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   Inside Out - South West: Monday 14th October, 2002

THE MAN THEY COULD NOT HANG

John Lee

John 'Babbacombe' Lee, famously dubbed ‘the man they could not hang’, perhaps should be renamed ‘The man they should not hang’.

Inside Out and Lee Archive owner Ian Waugh, shed new light on the case to reveal a different suspect.

Brutal murder

Miss Emma Anne Whitehead Keyse lived alone in 'The Glen', with her servants Jane and Eliza Neck, Elizabeth Harris, the cook and her half brother John Henry George Lee.

'The Glen', Babbacombe, Devon
The Glen, beach residence of Emma Keyse

In the early hours of November 15 1884 in the hamlet of Babbacombe, Devon, Emma Keyse was discovered brutally murdered. Her throat was slit, she had three wounds to her head and the murderer had also attempted to burn the body.

Initial suspect

John had been a servant at 'The Glen' since leaving school, and in 1879, left to join the navy. After being invalided out, John returned to Torquay to work as a footman, but was convicted of stealing from his employer.

John was released from prison in 1884 and returned to work at 'The Glen'.

John Lee was the initial suspect, being the only male in the house at the time of the murder and was found with an inexplicable cut on his arm.

Although circumstantial, the evidence was enough to try and convict him of a murder to which he would always claim his innocence.

"The reason I am so calm is that I trust in the Lord and he knows I am innocent." John Lee to the judge at his trial

Divine intervention

Indeed, there does appear to be divine intervention on the day of John’s execution.

He was sentenced to be hanged at Exeter Prison on 23 February 1885.

Noose
After three failed attempts to hang Lee, his sentence was commuted to penal servitude

James Berry, the executioner tested the trap on the scaffold and verified that it opened successfully each time. Yet John Lee became famous as ‘The man they couldn’t hang’.

Three times they tried to hang Lee and three times it failed.

Penal servitude

The execution was postponed. Home Secretary, Sir William Harcourt commuted the sentence to penal servitude for life stating that;

"It would shock the feeling of anyone if a man had twice to pay the pangs of imminent death." Home Secretary, Sir William Harcourt

Lee was released from prison after serving 22 years. Rumours are rife about his whereabouts after release, rumours that Inside Out can shed light on.

But should Lee have even stood trial for the murder of Emma Keyse, let alone serve life for it?

Inside Out with the help of Ian Waugh reveals further evidence that brings a new suspect into the frame.

Reginald Gwynne Templar was a frequent visitor to ‘The Glen’ and represented Lee in court. Should he have been under suspicion of the murder?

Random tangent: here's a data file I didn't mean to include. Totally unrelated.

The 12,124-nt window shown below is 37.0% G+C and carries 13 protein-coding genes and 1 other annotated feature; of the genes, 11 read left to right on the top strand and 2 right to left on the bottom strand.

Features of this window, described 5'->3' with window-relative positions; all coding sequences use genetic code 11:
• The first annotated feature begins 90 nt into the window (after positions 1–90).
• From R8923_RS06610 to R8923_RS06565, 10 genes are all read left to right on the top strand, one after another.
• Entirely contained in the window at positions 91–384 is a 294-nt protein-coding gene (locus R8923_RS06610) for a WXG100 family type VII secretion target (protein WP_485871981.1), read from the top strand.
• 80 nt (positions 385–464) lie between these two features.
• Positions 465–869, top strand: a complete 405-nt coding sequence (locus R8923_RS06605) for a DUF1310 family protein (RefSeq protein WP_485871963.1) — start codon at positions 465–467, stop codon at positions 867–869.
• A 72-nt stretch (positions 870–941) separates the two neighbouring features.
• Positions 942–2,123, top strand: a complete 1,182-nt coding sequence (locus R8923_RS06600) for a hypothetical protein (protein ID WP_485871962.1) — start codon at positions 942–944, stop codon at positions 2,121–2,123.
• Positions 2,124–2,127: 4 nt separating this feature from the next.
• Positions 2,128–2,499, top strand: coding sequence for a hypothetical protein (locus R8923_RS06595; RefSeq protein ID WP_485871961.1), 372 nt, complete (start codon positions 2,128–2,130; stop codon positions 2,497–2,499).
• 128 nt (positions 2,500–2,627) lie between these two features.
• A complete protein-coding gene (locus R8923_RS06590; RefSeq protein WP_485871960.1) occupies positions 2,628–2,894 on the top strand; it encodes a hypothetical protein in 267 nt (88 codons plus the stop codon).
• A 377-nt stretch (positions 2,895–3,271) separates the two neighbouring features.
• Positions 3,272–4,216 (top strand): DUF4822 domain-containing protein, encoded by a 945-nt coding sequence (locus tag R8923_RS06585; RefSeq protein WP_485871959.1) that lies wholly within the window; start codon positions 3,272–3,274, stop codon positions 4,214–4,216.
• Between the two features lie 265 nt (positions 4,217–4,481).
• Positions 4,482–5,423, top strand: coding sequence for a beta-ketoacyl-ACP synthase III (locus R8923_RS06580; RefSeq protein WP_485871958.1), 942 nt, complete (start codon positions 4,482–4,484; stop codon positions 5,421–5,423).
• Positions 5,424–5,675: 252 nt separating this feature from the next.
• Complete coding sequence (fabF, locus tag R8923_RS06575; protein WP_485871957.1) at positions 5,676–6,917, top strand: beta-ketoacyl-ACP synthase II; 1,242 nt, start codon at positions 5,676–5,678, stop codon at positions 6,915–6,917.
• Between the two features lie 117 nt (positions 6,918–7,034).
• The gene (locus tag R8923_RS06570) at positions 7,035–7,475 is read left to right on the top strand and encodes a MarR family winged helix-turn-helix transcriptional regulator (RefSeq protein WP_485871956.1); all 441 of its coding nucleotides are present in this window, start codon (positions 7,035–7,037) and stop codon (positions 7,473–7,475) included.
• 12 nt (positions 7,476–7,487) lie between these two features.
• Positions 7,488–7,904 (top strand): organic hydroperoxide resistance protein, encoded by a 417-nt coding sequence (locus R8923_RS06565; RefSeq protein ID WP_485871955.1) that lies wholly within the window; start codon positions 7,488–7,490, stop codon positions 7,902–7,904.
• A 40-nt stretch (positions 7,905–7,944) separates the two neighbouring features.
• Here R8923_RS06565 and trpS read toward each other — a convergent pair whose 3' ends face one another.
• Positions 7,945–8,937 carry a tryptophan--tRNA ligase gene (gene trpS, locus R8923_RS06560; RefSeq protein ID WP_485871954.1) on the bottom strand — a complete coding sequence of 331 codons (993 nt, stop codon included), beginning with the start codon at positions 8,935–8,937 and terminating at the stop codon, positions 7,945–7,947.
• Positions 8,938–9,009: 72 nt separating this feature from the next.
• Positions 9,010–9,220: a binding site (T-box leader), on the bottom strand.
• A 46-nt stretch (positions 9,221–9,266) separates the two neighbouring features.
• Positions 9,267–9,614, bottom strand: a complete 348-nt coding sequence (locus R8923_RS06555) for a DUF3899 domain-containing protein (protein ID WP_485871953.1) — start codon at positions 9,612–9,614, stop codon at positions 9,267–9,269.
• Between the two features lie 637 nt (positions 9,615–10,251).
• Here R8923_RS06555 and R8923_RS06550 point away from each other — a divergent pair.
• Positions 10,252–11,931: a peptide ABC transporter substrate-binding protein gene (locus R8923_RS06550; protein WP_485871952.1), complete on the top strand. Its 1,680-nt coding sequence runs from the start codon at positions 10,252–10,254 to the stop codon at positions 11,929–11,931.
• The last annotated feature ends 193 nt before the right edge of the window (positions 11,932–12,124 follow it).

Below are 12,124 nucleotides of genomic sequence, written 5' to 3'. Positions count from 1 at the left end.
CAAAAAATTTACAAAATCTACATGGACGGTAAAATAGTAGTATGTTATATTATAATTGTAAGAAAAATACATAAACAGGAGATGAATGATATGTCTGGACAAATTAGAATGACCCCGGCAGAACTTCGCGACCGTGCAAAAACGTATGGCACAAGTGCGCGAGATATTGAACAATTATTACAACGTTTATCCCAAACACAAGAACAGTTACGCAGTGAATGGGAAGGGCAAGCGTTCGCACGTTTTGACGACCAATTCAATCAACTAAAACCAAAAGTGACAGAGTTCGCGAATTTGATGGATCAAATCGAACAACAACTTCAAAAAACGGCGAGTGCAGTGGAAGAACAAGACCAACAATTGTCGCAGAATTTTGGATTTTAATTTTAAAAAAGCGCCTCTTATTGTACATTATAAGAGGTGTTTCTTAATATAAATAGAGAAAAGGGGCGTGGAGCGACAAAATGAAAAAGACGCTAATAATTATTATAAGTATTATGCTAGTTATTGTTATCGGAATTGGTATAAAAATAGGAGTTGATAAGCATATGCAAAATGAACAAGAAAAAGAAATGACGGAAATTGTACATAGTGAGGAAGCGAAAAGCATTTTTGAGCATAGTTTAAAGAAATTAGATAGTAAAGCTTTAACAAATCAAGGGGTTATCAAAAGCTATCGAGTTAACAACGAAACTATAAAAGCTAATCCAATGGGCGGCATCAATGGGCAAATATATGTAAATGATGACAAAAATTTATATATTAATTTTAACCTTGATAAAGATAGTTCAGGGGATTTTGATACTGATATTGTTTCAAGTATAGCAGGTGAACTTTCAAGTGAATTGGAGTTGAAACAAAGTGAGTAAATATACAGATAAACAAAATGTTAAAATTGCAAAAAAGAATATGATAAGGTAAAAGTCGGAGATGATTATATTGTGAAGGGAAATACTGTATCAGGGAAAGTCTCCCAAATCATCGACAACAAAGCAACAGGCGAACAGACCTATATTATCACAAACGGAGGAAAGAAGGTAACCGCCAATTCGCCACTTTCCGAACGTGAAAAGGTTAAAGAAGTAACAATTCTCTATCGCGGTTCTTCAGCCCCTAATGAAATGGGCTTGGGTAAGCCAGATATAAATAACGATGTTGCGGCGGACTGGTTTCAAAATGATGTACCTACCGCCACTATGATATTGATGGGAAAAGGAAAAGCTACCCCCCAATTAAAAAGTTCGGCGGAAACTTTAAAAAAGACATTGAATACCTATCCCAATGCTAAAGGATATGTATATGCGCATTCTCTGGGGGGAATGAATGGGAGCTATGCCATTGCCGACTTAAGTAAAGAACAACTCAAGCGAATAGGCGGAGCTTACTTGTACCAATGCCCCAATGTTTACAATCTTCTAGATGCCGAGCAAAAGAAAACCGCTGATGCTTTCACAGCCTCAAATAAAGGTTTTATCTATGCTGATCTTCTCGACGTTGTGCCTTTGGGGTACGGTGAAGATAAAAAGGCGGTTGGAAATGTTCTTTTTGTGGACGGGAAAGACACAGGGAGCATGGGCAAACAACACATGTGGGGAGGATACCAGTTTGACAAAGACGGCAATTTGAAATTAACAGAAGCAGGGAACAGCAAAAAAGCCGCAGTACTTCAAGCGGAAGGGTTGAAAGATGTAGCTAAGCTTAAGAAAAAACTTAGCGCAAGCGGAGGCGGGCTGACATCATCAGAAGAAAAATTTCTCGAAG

Templar wrote to John Lee the morning after the murder, offering his services as a solicitor. This was unusual as Templer was a friend of the victim and equally unusual that he had heard about the murder so quickly.

Templar represented Lee for a time but then left, as he became ill. Suffering from insanity, Templar died at an early age, allegedly babbling about murder on his death bed.

Although there is little evidence to prove that Templar was the murderer, there is equally little evidence to prove that Lee was either. The evidence is purely circumstantial.

It is claimed that Lee was the only man in the house. Yet it is alleged that Lee told solicitors that Templar was in the house that night.

Lee's fate

With the Forensic Science laboratory not opened until 1935 and the first conviction by fingerprint evidence not until 1902, it is doubtful that John Lee’s innocence or indeed guilt, will ever be proven.

It is similarly uncertain as to how John Lee spent his days after release, although rumours are rife.

Newspaper report, "The man they could not hang."
There were extensive newspaper reports

Much speculation has surrounded the movements of John Lee after his release from prison in 1907.

Some believed he began a new anonymous life abroad. Others have suggested he moved to London, where he survived the blitz, his second escape from death.

Unmarked grave

It is certainly possible that Lee spent some time out of the country. It is also possible that he ended his days in a South West workhouse.

The discovery of a death certificate of a man name John Lee, states he was a painter/journeyman. He died of ‘Myocardial Degeneration’.

An unmarked grave believed to be that of John Lee, is all that remains to mark the rather sad existence of the man who rightly or wrongly paid for the death of Emma Keyse in 1884.

His grave may be unmarked and long forgotten, but the story of John Babbacombe Lee will long live on as ‘the man they could not hang’.

Ian Waugh, owner of the Lee Archive, is keen to get in contact with any of John Lee's relatives or anyone who has more information about the case.

Email him at ian@ianwaugh.com

See also ...

On the rest of the web
Murder research
Babbacombe beach and The Glen
Babbacombe Murder
Babbacombe
Torquay Museum

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